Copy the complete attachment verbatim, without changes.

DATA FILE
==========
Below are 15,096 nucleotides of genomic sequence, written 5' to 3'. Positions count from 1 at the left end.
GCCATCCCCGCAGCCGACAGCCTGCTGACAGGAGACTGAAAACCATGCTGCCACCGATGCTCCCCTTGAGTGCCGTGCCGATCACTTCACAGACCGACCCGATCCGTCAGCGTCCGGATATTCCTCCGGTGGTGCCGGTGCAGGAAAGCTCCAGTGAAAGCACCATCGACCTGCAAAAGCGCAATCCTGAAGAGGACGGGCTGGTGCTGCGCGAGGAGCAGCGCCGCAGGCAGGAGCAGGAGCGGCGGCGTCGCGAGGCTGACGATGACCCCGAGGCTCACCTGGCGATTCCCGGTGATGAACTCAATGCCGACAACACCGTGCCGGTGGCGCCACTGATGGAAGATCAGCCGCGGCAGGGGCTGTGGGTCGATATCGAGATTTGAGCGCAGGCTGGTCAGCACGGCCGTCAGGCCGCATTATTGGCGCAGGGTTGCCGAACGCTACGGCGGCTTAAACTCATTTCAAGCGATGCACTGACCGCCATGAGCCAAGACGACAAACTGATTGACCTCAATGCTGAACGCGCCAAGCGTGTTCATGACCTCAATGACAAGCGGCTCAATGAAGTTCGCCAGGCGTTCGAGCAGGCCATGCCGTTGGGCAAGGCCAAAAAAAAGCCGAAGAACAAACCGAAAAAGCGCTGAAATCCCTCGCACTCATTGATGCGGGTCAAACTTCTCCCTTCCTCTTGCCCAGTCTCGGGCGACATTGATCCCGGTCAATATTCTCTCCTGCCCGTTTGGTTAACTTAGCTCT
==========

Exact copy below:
Below are 15,096 nucleotides of genomic sequence, written 5' to 3'. Positions count from 1 at the left end.
GCCATCCCCGCAGCCGACAGCCTGCTGACAGGAGACTGAAAACCATGCTGCCACCGATGCTCCCCTTGAGTGCCGTGCCGATCACTTCACAGACCGACCCGATCCGTCAGCGTCCGGATATTCCTCCGGTGGTGCCGGTGCAGGAAAGCTCCAGTGAAAGCACCATCGACCTGCAAAAGCGCAATCCTGAAGAGGACGGGCTGGTGCTGCGCGAGGAGCAGCGCCGCAGGCAGGAGCAGGAGCGGCGGCGTCGCGAGGCTGACGATGACCCCGAGGCTCACCTGGCGATTCCCGGTGATGAACTCAATGCCGACAACACCGTGCCGGTGGCGCCACTGATGGAAGATCAGCCGCGGCAGGGGCTGTGGGTCGATATCGAGATTTGAGCGCAGGCTGGTCAGCACGGCCGTCAGGCCGCATTATTGGCGCAGGGTTGCCGAACGCTACGGCGGCTTAAACTCATTTCAAGCGATGCACTGACCGCCATGAGCCAAGACGACAAACTGATTGACCTCAATGCTGAACGCGCCAAGCGTGTTCATGACCTCAATGACAAGCGGCTCAATGAAGTTCGCCAGGCGTTCGAGCAGGCCATGCCGTTGGGCAAGGCCAAAAAAAAGCCGAAGAACAAACCGAAAAAGCGCTGAAATCCCTCGCACTCATTGATGCGGGTCAAACTTCTCCCTTCCTCTTGCCCAGTCTCGGGCGACATTGATCCCGGTCAATATTCTCTCCTGCCCGTTTGGTTAACTTAGCTCT